Estimating a date of mixture of ancestral South Asian populations.
Linguistic and genetic studies have shown that most Indian groups have ancestry from two genetically divergent populations, Ancestral North Indians (ANI) and Ancestral South Indians (ASI). However, the date of mixture still remains unknown. We analyze genome-wide data from about 60 South Asian groups using a newly developed method that utilizes information related to admixture linkage disequilibrium to estimate mixture dates. Our analyses suggest that major ANI-ASI mixture occurred in the ancestors of both northern and southern Indians 1,200-3,500 years ago, overlapping the time when Indo-European languages first began to be spoken in the subcontinent. These results suggest that this formative period of Indian history was accompanied by mixtures between two highly diverged populations, although our results do not rule other, older ANI-ASI admixture events. A cultural shift subsequently led to widespread endogamy, which decreased the rate of additional population mixtures.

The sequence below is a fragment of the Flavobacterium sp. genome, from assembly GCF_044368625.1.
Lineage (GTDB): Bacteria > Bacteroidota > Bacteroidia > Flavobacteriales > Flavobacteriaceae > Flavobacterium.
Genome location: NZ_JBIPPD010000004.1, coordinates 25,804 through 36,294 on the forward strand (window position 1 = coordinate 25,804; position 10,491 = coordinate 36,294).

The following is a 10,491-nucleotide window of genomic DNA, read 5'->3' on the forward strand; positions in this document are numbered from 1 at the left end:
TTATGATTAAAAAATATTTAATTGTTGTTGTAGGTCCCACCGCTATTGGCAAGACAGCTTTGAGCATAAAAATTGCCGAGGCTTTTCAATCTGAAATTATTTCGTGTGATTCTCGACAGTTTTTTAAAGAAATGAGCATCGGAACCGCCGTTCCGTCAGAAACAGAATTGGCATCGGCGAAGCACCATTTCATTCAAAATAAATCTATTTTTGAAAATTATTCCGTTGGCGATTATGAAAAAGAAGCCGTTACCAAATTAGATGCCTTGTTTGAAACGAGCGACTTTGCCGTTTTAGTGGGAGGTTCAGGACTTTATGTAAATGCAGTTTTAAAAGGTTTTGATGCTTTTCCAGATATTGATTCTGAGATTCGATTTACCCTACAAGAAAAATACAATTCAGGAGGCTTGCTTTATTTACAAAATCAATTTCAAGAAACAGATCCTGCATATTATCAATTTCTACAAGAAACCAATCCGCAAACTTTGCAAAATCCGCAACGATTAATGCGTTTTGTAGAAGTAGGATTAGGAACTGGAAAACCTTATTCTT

I would be very interested in reading that paper. Also, I wonder how many new samples did they genotype beyond the ones in Reich et al' Reconstructing Indian Population History and if I could get my hands on the new data.
I have a feeling that ANI (Ancestral North Indian) captures a bunch of different migrations and conquests etc, so I am not sure if it can be equated to Indo-European language movement.